PHILIP GOOD, BY EMAIL


Population Points

DEAR EDITOR: I’ve been a subscriber to Philosophy Now for over three years. Nor-mally I am very enthusiastic about your magazine. However, perusing your green philosophy issue, I was perturbed that it did not address what I would consider to be the root cause of global warming and a host of other environmental issues. Even most ordinary people are beginning to believe what environmental scientists have been saying for several decades. The amount of carbon dioxide in the atmosphere is growing, and this very likely will lead to great, probably catastrophic, changes in Earth’s atmosphere.Much (though not all) of this warming is due to humans emitting increasing amounts of carbon dioxide: what environmental scientists call anthropogenic carbon dioxide.

By training I’m a scientist and by profession an engineer. Scientists and engineers are used to dealing with causes and effects.We engineers though have refined causal analysis. There are proximate causes and root causes. Eliminating a proximate cause will not normally erase an effect: generally it only deters its action. If you want to eliminate an effect, you must address the root cause, and eliminate or at least mitigate that.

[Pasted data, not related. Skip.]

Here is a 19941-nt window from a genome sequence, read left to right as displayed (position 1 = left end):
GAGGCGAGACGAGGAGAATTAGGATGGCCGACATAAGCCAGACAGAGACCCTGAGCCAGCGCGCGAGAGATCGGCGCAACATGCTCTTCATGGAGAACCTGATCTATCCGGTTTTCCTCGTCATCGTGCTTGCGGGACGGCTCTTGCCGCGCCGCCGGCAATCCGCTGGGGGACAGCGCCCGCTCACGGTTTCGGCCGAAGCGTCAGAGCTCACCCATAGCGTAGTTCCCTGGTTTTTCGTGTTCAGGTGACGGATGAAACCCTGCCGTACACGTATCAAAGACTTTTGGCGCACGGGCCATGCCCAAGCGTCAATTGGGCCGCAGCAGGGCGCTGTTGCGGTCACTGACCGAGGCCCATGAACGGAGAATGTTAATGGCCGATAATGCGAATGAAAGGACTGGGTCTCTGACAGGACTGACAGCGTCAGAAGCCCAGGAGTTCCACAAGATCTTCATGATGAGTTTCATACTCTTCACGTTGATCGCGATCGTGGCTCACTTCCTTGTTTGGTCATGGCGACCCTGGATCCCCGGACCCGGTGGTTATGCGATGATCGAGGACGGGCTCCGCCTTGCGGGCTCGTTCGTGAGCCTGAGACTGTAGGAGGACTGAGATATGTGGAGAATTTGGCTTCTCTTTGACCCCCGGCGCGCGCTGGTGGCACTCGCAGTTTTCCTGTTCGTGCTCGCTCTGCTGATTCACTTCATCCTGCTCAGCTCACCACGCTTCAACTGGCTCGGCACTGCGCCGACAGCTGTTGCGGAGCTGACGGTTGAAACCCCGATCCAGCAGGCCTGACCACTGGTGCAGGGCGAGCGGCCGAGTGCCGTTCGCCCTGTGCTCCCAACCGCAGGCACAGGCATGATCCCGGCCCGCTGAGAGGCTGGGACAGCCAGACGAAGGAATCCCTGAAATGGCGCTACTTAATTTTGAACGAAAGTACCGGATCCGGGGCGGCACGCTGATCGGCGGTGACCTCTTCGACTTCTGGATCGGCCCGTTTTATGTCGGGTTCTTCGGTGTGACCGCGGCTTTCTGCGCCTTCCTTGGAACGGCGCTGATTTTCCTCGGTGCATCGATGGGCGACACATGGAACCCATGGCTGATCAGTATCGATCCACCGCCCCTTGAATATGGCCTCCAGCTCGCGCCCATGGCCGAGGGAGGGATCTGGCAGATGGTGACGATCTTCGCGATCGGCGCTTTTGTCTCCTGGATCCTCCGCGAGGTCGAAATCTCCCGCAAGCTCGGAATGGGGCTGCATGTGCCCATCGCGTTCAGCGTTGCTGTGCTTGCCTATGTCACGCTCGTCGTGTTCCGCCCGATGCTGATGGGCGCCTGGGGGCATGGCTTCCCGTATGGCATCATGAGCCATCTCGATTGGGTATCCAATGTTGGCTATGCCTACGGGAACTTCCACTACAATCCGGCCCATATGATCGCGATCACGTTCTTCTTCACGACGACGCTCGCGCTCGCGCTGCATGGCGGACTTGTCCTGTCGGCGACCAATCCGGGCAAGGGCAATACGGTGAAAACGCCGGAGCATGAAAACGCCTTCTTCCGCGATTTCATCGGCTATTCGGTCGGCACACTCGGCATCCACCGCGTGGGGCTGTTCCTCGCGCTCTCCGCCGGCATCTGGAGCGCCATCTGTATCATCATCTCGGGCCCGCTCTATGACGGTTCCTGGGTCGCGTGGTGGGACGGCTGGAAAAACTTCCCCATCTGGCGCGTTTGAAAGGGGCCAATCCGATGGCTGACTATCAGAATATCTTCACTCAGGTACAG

Applying causal analysis to global warming, the root cause is clearly unrestricted human population growth, which by the way has more than tripled in my lifetime (and at a modest 68 years I hardly qualify as aMethuselah). This suggests that if we control human population size we will be much better off. Of course, to many people this suggestion is odious. It goes against the deeplyingrained religious tenets of most (all?) religious faiths, and our cherished beliefs in the sacredness of the family, etc. Be that as it may, it must be done, and in the near future – by the end of this century or even sooner.

Of course this has profound ethical and political overtones. As far as I know, the only country to attempt to control its human population size is China, and it seems very likely to me that the form of political government most likely to succeed at this is an authoritarian one. I can’t imagine any politician in aWestern democracy seriously proposing population control. S/he would be ejected from office so fast that one would hear the whoosh of air as they were flung out on their ear.